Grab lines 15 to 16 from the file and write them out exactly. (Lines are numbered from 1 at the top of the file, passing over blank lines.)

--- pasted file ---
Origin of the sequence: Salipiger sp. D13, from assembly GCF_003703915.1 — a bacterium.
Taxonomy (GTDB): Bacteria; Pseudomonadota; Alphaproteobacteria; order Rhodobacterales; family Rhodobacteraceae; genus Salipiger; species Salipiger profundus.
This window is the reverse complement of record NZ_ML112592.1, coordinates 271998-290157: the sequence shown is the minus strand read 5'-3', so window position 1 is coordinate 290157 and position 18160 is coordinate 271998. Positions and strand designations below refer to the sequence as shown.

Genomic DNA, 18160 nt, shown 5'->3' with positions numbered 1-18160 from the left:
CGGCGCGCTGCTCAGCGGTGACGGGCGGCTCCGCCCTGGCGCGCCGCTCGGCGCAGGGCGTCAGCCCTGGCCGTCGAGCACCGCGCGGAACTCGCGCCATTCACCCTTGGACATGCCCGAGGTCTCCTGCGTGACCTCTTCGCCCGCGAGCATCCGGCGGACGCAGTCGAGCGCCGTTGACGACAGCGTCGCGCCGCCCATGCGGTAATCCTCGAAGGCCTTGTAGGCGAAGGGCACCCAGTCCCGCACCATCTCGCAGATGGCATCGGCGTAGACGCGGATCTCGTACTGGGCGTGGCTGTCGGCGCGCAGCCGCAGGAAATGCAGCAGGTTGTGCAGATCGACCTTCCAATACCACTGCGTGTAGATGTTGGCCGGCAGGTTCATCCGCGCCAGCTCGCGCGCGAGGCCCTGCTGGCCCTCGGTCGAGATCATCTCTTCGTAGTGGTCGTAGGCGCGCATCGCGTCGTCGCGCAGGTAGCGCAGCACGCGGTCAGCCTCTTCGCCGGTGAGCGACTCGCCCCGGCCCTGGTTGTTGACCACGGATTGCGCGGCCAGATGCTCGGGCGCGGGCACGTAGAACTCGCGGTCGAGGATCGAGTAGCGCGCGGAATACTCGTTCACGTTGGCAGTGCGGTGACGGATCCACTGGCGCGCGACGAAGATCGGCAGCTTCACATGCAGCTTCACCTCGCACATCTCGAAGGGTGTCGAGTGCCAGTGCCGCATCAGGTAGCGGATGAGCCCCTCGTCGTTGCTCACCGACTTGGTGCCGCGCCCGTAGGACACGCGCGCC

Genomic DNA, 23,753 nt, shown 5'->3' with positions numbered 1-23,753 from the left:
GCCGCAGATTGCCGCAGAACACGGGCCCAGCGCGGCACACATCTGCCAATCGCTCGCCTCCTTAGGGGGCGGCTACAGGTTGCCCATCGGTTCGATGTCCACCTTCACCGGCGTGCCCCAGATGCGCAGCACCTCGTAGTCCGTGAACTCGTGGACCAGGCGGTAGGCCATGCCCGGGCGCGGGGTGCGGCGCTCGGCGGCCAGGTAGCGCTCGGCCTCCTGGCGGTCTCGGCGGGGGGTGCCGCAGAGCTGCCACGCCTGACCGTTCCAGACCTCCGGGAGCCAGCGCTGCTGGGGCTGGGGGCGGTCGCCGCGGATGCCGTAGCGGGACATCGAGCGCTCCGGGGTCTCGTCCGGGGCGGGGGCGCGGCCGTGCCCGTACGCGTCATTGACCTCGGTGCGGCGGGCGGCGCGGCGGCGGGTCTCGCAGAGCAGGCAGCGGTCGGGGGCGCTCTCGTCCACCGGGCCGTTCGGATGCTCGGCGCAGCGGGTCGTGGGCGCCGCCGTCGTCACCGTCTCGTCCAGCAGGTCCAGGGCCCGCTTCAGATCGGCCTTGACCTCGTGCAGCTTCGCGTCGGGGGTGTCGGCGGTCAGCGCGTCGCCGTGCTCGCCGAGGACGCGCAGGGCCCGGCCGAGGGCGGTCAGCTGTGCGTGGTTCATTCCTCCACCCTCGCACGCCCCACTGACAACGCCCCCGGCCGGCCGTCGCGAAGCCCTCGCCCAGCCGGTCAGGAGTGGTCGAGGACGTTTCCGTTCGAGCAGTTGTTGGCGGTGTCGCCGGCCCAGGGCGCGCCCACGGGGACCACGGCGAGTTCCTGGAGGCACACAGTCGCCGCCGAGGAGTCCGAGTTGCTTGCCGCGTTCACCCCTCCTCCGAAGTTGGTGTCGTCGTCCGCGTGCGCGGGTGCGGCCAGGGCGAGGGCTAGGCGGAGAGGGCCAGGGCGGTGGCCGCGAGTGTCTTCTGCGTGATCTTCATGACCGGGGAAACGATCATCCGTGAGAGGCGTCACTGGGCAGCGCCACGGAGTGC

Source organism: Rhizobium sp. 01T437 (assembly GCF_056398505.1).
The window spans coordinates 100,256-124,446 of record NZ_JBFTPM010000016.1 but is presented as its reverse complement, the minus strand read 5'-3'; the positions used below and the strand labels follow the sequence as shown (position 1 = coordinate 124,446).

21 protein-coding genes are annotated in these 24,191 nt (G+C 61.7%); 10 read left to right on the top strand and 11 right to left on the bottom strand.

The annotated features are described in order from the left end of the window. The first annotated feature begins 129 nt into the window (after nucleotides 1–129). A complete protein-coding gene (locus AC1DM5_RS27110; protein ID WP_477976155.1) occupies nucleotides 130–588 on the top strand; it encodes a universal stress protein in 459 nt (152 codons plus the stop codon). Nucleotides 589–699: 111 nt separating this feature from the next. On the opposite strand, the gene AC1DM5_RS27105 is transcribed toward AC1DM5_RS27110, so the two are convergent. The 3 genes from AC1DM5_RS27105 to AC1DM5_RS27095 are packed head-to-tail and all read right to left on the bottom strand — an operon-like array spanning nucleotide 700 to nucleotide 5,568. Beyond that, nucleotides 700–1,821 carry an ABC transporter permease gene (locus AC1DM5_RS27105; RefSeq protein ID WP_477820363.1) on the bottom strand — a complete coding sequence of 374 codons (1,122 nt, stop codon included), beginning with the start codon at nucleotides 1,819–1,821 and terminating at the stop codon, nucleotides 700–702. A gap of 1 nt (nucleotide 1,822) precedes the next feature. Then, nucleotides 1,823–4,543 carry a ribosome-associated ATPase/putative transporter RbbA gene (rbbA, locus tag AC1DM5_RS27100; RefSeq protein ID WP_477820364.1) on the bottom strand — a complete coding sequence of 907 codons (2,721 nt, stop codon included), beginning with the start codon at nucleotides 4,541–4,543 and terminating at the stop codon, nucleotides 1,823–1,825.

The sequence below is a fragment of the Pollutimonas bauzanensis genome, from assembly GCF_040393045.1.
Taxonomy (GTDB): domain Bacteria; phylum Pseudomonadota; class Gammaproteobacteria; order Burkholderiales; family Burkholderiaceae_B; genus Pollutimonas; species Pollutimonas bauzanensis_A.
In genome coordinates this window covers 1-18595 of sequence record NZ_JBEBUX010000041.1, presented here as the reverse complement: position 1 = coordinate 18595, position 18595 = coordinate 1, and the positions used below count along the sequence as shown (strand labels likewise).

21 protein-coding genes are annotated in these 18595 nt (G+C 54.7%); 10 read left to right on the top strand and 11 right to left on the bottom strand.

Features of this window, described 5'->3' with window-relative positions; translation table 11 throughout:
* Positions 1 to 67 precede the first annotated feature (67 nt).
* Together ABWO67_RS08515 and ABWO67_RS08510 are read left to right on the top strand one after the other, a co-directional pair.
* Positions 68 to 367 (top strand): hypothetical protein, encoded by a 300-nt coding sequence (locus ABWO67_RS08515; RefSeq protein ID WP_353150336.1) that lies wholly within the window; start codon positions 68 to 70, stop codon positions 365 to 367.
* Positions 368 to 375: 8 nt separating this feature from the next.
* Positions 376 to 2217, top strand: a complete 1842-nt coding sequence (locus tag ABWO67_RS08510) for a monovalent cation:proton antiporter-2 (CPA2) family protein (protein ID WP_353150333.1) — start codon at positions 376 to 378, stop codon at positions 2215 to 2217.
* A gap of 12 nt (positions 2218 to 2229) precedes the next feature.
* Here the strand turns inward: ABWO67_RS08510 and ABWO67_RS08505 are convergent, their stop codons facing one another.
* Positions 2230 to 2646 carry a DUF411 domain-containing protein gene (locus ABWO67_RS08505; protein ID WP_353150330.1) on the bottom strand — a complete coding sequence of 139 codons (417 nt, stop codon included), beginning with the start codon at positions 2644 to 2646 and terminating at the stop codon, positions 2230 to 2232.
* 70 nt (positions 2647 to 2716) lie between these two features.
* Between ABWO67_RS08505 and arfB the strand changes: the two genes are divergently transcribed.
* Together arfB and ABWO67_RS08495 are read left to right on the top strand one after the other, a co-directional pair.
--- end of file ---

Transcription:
21 protein-coding genes are annotated in these 18595 nt (G+C 54.7%); 10 read left to right on the top strand and 11 right to left on the bottom strand.

Features of this window, described 5'->3' with window-relative positions; translation table 11 throughout: